Madison is not only the capitol of Wisconsin, but it's also the home of the flagship school of the University of Wisconsin system. With such important entities within this city, you'd expect a lively mix of shops and restaurants, and you'd be right. We focused on State Street, which runs near both the university and the state capitol building. Since neither the college nor state government were in session the day we visited (January 2nd), some businesses were shuttered. Still plenty to see and do, however, and those closures meant less people and traffic to clog up the sidewalks and streets.
We began with lunch here:
Himal Chuli, a Nepali restaurant. Tiny place, so online reviews mentioned it can be difficult to get a table. We had no such trouble on this day. We'd never eaten at a Nepali restaurant but the menu looked good. Many of the dishes reminded us somewhat of Indian cuisine. For instance, samosas, which I ordered, had the familiar-sounding filling of potatoes and peas. They were fine, but shaped differently than the Indian-style food of the same name: rather than looking like turnovers that lay flat on a plate, these were more like pyramids that rose up from my plate.
What I liked even better was the cup of dal that came with my order. The menu called it a "mixed bean soup", and while it was much more broth than beans, it had a delicious flavor. I would like to try to replicate it at home sometime.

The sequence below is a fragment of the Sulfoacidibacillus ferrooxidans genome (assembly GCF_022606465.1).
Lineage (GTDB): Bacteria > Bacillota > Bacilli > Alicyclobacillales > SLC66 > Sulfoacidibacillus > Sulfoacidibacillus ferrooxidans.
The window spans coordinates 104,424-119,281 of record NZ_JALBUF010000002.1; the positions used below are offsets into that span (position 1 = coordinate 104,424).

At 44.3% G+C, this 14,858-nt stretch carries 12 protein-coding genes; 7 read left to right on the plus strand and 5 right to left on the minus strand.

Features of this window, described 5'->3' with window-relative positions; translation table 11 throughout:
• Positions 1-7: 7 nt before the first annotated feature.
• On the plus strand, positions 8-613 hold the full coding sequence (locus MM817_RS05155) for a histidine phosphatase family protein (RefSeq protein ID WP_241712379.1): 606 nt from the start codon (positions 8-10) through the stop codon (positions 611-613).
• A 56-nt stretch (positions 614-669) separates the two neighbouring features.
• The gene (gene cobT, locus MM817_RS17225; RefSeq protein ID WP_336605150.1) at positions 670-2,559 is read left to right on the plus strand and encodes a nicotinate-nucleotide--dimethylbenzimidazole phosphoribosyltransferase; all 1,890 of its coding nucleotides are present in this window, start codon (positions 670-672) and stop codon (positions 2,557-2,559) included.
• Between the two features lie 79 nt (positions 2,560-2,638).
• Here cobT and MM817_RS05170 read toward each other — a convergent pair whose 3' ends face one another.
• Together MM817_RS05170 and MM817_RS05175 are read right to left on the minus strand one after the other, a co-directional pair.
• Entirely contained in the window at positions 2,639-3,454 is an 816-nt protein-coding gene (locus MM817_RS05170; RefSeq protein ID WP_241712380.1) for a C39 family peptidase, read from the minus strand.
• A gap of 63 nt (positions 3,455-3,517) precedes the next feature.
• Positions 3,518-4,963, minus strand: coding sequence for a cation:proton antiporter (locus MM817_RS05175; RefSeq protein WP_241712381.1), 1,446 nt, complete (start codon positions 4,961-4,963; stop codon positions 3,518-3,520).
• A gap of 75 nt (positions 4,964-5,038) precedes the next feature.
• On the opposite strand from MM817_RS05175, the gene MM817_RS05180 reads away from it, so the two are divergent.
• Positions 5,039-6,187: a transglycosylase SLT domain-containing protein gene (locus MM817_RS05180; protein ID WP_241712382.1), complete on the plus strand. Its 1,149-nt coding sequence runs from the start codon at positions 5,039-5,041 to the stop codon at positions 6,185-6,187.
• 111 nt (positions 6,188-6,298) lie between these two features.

After lunch my family of three split up to explore various shops along State Street - we each have different tastes. I checked out Madison Modern Market, which has a lot of cool items for kids and adults, as well as things for the home and fun gifts - all in all, a well-curated place. I saw many potential purchases, which is saying a lot for someone like me who normally shops secondhand. I did finally succumb to this:
Kikkerland's Rainbow Multipen, which has ten different colors. It's the type of pen where you swivel the top around to change colors. I'm a sucker for color variety in my artwork, so I happily paid three dollars for this. But I was sorely tempted to buy so many other goodies at this shop - that's the kind of store Madison Modern Market is!
We'd agreed to meet up at A Room Of One's Own, an indie bookstore around the corner from State Street on Gorham Street. As indie bookstores are one of my favorite places to browse, I made sure to give myself some time to look around before reconnecting with my family. I was attracted right away to a grouping of journals and planners near the front door. I'm also a sucker for these, so I succumbed to this: